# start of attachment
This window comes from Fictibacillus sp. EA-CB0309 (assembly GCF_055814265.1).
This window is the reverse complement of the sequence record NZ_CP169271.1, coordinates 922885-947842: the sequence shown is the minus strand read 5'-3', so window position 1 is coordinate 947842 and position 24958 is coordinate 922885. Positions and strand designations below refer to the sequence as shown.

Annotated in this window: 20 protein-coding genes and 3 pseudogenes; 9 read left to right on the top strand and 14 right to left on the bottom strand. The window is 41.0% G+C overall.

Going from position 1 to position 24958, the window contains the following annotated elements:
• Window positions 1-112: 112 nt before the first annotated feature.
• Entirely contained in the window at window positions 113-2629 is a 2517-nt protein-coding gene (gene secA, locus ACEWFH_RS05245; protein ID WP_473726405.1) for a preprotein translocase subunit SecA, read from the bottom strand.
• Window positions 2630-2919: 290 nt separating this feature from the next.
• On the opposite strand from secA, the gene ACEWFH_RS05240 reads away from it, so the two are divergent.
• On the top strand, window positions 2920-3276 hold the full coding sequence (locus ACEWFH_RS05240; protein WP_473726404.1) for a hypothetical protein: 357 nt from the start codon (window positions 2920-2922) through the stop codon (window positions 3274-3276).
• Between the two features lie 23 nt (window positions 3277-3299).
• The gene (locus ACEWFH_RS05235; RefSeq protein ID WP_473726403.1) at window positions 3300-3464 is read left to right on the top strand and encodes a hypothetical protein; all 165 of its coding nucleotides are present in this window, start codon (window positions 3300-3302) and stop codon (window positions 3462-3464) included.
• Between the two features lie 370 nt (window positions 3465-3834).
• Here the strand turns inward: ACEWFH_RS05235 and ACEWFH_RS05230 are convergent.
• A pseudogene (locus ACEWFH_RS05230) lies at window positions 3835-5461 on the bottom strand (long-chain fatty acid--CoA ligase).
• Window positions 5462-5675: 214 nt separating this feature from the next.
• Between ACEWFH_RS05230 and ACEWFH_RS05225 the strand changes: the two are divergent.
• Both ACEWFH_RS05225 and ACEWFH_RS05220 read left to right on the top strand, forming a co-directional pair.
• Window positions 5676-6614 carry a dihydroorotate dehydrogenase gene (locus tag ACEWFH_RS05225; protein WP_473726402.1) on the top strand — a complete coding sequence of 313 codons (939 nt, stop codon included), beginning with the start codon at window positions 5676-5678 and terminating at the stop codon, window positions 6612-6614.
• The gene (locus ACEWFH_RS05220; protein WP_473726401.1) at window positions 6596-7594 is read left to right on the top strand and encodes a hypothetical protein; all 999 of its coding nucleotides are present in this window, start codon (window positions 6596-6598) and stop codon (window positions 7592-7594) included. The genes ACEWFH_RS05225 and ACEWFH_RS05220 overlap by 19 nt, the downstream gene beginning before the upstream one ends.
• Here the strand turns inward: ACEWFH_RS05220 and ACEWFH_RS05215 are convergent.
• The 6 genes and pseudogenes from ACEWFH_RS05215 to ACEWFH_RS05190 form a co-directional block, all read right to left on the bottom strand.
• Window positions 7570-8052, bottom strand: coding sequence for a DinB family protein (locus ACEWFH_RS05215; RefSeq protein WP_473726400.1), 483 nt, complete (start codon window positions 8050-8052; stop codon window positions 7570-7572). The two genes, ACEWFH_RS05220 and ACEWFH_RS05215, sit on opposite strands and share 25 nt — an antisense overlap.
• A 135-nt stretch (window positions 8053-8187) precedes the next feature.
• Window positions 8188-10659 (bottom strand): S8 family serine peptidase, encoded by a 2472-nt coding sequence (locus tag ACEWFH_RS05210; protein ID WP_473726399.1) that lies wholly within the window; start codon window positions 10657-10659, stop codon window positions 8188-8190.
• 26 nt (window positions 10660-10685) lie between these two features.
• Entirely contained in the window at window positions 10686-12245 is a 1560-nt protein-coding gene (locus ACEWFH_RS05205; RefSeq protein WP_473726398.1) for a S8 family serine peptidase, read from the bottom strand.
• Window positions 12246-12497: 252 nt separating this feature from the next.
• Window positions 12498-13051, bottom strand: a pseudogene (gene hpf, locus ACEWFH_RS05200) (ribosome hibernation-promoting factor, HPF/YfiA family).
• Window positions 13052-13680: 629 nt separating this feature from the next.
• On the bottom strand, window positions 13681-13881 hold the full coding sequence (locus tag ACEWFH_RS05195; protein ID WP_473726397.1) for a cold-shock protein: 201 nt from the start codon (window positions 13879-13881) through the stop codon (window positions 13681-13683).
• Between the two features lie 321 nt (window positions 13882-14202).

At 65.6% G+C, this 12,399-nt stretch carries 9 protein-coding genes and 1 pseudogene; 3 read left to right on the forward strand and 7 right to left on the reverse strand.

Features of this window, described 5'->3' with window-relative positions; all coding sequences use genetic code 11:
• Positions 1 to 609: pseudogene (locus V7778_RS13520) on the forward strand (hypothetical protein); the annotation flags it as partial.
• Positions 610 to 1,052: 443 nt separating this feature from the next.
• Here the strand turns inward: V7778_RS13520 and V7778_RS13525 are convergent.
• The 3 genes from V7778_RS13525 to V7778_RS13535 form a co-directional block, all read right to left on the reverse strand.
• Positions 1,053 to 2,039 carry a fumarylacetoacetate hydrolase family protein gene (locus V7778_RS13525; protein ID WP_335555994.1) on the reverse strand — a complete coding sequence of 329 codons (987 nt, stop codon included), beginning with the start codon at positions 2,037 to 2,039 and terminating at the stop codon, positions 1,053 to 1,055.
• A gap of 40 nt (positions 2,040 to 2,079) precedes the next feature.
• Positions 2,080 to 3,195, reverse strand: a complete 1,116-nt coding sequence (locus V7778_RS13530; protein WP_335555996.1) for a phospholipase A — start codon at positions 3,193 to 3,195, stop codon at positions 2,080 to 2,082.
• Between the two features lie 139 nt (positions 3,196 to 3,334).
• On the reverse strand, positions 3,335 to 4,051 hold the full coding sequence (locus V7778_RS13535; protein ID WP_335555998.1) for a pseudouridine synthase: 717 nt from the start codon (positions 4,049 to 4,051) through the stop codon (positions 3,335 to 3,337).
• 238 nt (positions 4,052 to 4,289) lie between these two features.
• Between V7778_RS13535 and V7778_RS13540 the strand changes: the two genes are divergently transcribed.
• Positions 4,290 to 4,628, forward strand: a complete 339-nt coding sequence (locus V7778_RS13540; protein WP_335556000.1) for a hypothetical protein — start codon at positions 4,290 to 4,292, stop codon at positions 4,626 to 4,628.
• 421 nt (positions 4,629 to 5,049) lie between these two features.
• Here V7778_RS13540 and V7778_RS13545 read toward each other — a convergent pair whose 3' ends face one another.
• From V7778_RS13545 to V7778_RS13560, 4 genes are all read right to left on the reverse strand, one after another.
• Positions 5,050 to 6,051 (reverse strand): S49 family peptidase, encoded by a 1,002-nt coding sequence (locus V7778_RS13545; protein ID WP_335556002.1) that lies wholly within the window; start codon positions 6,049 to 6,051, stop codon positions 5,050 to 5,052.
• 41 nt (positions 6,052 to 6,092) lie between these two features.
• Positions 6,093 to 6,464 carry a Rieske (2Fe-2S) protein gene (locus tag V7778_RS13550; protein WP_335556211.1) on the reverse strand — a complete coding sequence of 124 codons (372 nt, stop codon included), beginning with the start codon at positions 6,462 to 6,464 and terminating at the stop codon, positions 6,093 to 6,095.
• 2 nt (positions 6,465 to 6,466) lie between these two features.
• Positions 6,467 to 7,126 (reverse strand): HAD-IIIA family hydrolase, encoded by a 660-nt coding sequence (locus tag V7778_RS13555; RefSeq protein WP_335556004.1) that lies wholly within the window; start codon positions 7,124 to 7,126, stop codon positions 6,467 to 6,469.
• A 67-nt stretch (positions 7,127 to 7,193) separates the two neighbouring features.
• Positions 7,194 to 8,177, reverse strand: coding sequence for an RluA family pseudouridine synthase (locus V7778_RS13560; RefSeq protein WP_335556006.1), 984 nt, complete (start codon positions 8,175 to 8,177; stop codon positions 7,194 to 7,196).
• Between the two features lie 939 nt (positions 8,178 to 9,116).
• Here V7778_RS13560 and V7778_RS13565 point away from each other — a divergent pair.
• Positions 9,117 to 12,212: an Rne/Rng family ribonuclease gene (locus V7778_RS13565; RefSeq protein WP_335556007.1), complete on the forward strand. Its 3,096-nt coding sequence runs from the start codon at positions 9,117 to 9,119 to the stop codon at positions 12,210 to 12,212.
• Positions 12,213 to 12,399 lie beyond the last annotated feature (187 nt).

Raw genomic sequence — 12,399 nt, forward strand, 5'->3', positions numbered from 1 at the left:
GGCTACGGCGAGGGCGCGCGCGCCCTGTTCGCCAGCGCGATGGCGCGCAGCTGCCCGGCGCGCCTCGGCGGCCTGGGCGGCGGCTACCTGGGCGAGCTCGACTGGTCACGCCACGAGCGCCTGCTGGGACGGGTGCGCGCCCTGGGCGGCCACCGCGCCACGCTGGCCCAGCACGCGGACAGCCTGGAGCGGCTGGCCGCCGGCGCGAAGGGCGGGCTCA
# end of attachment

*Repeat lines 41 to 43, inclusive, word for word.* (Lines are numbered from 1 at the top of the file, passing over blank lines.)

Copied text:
• Between the two features lie 139 nt (positions 3,196 to 3,334).
• On the reverse strand, positions 3,335 to 4,051 hold the full coding sequence (locus V7778_RS13535; protein ID WP_335555998.1) for a pseudouridine synthase: 717 nt from the start codon (positions 4,049 to 4,051) through the stop codon (positions 3,335 to 3,337).
• 238 nt (positions 4,052 to 4,289) lie between these two features.